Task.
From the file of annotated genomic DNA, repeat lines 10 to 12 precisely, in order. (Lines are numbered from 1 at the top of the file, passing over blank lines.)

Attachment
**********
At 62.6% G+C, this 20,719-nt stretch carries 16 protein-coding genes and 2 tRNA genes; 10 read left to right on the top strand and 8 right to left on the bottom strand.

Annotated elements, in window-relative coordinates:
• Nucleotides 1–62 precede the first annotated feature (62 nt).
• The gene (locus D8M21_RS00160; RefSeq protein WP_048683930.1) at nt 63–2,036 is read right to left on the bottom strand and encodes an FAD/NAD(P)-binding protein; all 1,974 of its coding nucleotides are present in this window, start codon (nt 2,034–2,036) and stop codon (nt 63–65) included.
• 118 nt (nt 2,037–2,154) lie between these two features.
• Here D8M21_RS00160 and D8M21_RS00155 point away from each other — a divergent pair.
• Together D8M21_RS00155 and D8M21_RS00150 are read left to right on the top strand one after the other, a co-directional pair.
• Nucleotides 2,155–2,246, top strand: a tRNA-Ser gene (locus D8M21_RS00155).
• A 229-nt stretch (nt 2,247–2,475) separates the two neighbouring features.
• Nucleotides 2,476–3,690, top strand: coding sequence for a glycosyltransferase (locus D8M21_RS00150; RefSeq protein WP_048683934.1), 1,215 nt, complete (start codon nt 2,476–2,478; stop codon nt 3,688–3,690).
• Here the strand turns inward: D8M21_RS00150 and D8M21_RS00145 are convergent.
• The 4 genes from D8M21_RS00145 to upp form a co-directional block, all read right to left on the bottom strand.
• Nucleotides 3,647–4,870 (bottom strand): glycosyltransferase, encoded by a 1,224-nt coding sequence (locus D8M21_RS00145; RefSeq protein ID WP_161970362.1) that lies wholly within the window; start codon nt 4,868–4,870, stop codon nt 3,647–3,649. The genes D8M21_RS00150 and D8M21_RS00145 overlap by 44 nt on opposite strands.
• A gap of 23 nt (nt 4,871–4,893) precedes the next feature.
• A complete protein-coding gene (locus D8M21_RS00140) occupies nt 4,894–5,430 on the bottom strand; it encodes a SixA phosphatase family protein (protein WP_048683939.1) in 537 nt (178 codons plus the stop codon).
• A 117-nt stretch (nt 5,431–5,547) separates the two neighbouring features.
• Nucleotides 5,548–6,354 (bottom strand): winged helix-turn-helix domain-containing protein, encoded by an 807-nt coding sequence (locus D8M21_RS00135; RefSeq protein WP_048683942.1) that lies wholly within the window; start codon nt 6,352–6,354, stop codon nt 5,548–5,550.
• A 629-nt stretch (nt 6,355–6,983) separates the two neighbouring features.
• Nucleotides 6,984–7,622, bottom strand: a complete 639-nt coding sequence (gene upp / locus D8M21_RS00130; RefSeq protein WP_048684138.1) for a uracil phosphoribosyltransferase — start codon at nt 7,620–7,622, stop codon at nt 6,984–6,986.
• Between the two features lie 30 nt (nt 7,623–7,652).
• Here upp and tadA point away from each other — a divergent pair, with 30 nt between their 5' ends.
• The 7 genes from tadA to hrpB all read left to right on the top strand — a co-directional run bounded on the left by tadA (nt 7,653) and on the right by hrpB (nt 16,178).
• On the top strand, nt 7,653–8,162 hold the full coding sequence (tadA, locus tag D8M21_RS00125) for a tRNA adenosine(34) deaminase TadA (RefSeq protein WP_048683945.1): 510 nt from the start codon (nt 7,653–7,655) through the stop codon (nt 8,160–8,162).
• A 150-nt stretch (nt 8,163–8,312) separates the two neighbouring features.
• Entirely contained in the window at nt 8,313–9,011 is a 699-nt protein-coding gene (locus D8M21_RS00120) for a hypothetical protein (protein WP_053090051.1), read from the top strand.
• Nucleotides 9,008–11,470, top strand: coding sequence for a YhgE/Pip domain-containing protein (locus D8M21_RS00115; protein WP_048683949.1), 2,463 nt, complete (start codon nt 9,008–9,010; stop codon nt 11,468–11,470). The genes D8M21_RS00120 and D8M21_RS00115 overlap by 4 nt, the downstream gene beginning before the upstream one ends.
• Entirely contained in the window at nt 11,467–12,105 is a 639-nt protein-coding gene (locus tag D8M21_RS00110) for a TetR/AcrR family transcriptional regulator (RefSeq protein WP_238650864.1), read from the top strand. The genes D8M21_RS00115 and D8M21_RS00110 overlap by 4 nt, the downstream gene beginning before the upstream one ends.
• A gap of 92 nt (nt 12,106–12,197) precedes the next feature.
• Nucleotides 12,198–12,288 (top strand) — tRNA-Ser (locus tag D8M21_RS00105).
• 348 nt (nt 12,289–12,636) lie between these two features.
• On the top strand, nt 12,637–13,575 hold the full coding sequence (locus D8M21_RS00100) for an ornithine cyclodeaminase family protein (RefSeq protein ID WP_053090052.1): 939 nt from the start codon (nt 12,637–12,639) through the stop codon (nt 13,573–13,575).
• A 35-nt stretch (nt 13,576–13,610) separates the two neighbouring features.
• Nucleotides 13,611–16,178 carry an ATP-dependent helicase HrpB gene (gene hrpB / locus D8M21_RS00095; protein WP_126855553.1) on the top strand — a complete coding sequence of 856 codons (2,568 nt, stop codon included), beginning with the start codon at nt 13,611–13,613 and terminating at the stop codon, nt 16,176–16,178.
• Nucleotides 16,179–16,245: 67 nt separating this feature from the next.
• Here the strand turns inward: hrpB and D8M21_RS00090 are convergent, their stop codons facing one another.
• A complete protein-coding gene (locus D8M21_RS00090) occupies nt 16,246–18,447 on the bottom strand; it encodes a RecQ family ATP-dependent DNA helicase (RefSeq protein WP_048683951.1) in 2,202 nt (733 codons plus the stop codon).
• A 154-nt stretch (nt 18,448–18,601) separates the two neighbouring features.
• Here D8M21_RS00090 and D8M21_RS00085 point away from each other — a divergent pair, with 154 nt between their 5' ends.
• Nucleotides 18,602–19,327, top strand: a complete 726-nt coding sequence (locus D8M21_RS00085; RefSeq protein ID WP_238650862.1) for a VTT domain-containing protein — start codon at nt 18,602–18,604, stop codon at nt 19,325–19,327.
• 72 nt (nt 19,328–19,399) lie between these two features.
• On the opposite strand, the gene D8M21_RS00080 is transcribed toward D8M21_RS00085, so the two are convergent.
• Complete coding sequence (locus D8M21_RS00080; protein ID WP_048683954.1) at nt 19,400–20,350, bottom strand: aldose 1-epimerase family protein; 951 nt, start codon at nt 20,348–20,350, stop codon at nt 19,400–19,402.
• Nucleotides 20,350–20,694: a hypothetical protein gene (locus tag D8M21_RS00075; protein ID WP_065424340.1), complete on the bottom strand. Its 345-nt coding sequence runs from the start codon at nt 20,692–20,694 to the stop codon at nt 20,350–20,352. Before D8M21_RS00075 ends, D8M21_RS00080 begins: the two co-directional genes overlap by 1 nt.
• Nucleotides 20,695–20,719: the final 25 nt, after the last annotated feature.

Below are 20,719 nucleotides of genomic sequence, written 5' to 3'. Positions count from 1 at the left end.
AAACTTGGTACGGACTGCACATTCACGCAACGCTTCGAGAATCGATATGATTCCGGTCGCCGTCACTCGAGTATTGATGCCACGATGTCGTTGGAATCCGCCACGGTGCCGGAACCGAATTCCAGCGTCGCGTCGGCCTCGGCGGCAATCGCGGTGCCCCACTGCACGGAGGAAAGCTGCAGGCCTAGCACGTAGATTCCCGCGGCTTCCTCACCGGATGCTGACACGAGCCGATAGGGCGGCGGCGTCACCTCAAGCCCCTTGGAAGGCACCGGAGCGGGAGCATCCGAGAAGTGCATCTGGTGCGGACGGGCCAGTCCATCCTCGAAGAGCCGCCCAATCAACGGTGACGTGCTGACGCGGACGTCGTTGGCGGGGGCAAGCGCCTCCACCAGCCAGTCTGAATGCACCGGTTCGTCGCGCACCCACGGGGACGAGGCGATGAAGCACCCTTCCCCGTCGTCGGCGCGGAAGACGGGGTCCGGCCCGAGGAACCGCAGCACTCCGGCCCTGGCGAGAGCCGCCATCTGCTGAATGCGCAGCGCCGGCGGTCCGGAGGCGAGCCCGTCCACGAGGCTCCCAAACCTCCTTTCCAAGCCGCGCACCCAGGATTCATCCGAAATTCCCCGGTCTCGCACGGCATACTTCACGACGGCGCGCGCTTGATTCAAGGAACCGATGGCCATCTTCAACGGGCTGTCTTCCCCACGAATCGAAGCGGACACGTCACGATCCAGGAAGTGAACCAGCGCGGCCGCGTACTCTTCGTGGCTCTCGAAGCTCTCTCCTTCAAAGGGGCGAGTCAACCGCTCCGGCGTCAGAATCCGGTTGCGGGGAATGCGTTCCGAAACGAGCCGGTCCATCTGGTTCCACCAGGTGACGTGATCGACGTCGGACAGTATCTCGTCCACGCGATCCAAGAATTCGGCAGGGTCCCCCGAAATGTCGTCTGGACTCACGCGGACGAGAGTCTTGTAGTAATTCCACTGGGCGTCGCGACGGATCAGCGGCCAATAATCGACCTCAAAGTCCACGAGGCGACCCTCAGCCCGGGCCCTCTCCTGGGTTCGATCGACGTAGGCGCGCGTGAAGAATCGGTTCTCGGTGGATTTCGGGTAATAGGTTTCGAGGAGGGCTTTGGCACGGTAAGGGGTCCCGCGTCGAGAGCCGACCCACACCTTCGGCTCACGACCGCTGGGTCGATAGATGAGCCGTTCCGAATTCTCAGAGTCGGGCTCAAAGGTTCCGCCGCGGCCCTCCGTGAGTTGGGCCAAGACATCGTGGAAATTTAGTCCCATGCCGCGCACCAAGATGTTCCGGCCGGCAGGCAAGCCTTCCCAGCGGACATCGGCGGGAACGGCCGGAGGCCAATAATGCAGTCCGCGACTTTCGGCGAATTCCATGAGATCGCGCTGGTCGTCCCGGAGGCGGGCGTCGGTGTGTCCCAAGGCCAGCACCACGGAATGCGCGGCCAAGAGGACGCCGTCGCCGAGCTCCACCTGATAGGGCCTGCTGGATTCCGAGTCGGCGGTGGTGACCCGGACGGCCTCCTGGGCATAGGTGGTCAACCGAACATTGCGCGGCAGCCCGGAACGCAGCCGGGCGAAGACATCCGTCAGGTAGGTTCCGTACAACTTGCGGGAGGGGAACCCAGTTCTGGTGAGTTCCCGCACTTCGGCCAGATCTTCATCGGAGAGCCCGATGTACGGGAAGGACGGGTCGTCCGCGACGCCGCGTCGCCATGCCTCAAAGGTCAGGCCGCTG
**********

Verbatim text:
• Nucleotides 2,476–3,690, top strand: coding sequence for a glycosyltransferase (locus D8M21_RS00150; RefSeq protein WP_048683934.1), 1,215 nt, complete (start codon nt 2,476–2,478; stop codon nt 3,688–3,690).
• Here the strand turns inward: D8M21_RS00150 and D8M21_RS00145 are convergent.
• The 4 genes from D8M21_RS00145 to upp form a co-directional block, all read right to left on the bottom strand.